Although availability of computer games on Linux has improved a lot there is way more potential for openSUSE to fire them up.
This project is about improving the usability of openSUSE for gaming to appreciate the gamers who run openSUSE as their primary OS. The final goal for a number of improvements is that each gamer can play flawlessly without a single issue.
The recommended steps to achieve this:
Find out how to run graphical tests with hardware acceleration on bare metal machines.
Establish the preconditions in openQA when there is lack of them.
Write tests for games from the official repos which just check whether the game starts.
Investigate how to run game tests on platforms like Steam without leaking login credentials.
Extend the testing to modern AAA games on these platforms.
Find out how to implement realtime needle matching to verify the render output.
What does that help?
We get info about the necessary libraries to run these games and can decide how to improve their availability.
We get regression checks whether the game is still starting.
Depending how far this project may evolve we might be able to check for performance regressions as well.
CPU & IGP: AMD Ryzen 5 2400G (Vega11)
Mainboard: ASRock AB350 Pro4 , Bios P4.70
Memory: 16 GiB DDR4
GPU: AMD Radeon R9 290X
Hackweek 17 - Results: 1. Find out how to run graphical tests with hardware acceleration on bare metal machines. - Done.
Documentation : GPU-Passthrough (for this particular machine)
Plug one monitor in the IGP output to run the VM host and an other monitor in the dGPU to display the VM.
Enable AMD-Vi and IOMMU in UEFI of the mainboard. (In this case:
Advanced > CPU Configuration > SVM Mode: enabledand
Advanced > North Bridge Configuration > IOMMU: enabled)
Boot, install Tumbleweed and check whether IOMMU is running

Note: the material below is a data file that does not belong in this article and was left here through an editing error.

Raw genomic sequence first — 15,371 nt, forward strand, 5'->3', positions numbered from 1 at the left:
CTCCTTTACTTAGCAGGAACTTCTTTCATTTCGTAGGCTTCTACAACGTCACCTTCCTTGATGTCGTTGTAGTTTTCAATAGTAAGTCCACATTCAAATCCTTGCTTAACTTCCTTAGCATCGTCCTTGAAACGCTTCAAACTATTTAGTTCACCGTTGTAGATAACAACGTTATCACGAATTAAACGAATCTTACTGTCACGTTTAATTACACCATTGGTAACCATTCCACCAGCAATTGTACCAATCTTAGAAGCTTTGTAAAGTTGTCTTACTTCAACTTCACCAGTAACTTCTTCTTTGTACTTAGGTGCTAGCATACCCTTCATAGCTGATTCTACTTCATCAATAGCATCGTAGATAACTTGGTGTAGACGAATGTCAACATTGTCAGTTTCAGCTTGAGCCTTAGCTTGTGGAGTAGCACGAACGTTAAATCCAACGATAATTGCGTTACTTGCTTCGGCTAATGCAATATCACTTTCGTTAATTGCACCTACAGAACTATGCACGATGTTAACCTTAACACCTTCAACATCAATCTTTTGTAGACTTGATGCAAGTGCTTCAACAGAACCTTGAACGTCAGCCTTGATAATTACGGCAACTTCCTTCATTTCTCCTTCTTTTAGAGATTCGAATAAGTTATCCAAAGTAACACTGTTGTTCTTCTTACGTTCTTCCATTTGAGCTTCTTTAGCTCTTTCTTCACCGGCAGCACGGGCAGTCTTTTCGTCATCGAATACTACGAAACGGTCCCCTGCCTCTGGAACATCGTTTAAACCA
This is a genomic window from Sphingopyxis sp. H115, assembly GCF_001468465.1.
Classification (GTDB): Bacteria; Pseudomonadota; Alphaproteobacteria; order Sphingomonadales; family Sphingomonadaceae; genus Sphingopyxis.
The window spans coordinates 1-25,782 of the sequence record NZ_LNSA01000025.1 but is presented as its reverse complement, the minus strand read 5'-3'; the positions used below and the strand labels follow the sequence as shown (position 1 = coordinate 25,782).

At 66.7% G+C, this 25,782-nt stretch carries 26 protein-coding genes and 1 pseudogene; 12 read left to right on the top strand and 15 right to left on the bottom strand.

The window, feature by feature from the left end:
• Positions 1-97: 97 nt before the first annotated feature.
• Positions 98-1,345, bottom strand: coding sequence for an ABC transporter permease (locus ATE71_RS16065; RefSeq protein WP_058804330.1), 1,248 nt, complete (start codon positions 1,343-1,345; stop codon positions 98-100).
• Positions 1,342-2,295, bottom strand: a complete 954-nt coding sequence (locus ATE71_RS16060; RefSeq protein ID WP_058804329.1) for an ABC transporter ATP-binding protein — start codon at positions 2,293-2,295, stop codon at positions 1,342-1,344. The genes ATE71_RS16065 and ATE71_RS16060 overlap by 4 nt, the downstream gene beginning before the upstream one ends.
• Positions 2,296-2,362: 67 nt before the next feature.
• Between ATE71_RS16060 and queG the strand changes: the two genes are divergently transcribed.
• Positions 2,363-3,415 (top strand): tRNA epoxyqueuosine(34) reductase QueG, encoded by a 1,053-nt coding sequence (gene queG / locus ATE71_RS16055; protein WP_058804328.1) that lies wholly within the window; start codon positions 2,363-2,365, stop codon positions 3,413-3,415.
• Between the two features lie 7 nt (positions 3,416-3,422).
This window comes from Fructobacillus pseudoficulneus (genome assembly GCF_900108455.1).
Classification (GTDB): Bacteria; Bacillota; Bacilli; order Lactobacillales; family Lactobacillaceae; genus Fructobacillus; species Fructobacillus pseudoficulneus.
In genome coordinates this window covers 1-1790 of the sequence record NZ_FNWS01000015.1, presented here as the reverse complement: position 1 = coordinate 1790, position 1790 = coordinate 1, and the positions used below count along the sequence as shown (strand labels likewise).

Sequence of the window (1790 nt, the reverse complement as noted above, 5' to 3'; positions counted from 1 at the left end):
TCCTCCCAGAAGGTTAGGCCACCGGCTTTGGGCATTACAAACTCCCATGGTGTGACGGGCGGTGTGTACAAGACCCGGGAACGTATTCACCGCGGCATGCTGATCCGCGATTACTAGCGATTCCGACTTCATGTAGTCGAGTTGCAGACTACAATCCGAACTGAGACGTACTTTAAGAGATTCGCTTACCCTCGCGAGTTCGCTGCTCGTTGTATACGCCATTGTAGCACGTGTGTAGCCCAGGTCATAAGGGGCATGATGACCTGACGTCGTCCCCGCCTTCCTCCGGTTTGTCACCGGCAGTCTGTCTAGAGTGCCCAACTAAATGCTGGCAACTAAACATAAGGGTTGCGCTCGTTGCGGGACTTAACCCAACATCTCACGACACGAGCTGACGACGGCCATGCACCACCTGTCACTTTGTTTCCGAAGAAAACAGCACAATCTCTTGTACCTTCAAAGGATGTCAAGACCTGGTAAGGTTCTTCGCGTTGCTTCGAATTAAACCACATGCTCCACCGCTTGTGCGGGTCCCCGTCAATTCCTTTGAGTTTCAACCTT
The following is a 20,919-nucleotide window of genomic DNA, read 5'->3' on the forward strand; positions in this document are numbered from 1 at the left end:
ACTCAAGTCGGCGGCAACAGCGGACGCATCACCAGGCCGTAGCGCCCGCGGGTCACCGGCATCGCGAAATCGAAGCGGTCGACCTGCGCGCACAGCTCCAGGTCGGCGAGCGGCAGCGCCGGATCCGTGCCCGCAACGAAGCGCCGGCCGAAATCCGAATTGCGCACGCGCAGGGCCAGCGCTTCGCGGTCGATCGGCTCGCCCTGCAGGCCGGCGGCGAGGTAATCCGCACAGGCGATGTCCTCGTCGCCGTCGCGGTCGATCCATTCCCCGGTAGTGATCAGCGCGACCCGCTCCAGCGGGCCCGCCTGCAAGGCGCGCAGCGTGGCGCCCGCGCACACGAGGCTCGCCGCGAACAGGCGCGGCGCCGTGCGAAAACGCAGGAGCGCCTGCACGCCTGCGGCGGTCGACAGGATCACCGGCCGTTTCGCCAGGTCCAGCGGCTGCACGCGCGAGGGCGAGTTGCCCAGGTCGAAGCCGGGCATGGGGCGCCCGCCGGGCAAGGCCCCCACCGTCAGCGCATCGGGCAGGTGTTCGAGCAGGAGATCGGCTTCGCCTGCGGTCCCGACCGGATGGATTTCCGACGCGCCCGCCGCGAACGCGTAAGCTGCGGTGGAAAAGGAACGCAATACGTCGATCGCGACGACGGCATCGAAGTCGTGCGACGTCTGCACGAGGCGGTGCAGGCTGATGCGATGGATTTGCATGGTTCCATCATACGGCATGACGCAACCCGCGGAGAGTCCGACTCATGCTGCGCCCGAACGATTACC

dmesg | grep -i "\(iommu\|amd-vi\)"
Follow Steps 3 to 6 of the following guide: VGA PCI Passthrough guide on openSuSE Leap 42.2 - openSUSE Forums. For Step 5 use
/etc/dracut.conf.d/gpu-passthrough.conf. The following steps of the linked guide might also work for other systems but I got a black screen on the VM.
When the GPU is using
vfio-pcias driver on the VM host after reboot, produce a new virtual disk:
qemu-img create -f qcow2 vm_hdd.qcow2 200G
Use again the script in step 3 of the guide VGA PCI Passthrough guide on openSuSE Leap 42.2 - openSUSE Forums to get the correct device number. It is located directly after it's IOMMU Group number at the beginning of the line.
Get path to evdev devices:
ls /dev/input/by-id/ | grep "-event-"
Switch to root and use the following line to run the qemu-VM (adapt it regarding other hardware/addresses etc.):
qemu-system-x86_64 -enable-kvm -m 12000 -cpu host,kvm=off -smp 8,sockets=1,cores=4,threads=2 -device vfio-pci,host=10:00.0,x-vga=on -device vfio-pci,host=10:00.1 -vga none -hda /home/user/vm_hdd.qcow2 -object input-linux,id=kbd1,evdev=/dev/input/by-id/usb-DELL_Dell_USB_Entry_Keyboard-event-kbd,grab_all=on,repeat=on -object input-linux,id=mouse1,evdev=/dev/input/by-id/usb-PixArt_Dell_MS116_USB_Optical_Mouse-event-mouse -nic user,model=virtio-net-pci. Specified inputs can be switched between the VM host and the VM guest by pressing both Ctrl keys on the keyboard. For Linux installation at first boot one needs to append
-cdrom /path/to/tumbleweed.isoas option.
(After installation on the VM press
ein Grub2 and add kernel boot parameter
nomodesetto break amdgpu and radeon modules and boot with software rendering mode. Copy necessary firmware from the Radeon ucode folder on freedesktop.org to
/lib/firmware/amdgpu. Also append the kernel boot line in
sudo grub2-mkconfig -o /boot/grub2/grub2.cfg. This step was only necessary because of current issues with the R9 290X GPU and openSUSE)
After everything has been done
dmesg | grep -i amdgpu should give only positive output.
Documentation : Hardware accelerated screen capturing on the VM (for this particular machine)
Download ffmpeg from git:
git clone git://source.ffmpeg.org/ffmpeg.git && cd ffmpegand install missing build requirements
Configure with special parameters to enable hardware encoding:
./configure --enable-libdrm --enable-vaapi --enable-encoder=h264_vaapi. Then simply
sudo make install.
Capture a test video, test.mp4, of the screen:
LIBVA_DRIVER_NAME=radeonsi ./ffmpeg -framerate 60 -f kmsgrab -i - -init_hw_device vaapi=v:/dev/dri/card0 -filter_hw_device v -filter:v hwmap,scale_vaapi=w=1920:h=1080:format=nv12 -c:v h264_vaapi -profile:v constrained_baseline -level:v 3.1 -b:v 20000k test.mp4
Final thoughts for Hackweek 17
It is definitely possible to enable openQA to run graphical hardware accelerated tests. Forwarding the screen output via network would also enable the testing of bare metal machines. At the same time, for virtual machines there is also the option to map the memory to the VM host for output in a window for example. How this can be achieved exactly has to be determined.
I will have a closer look at this and for the next Hackweek the goal should be the implementation.
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Hack Week 17
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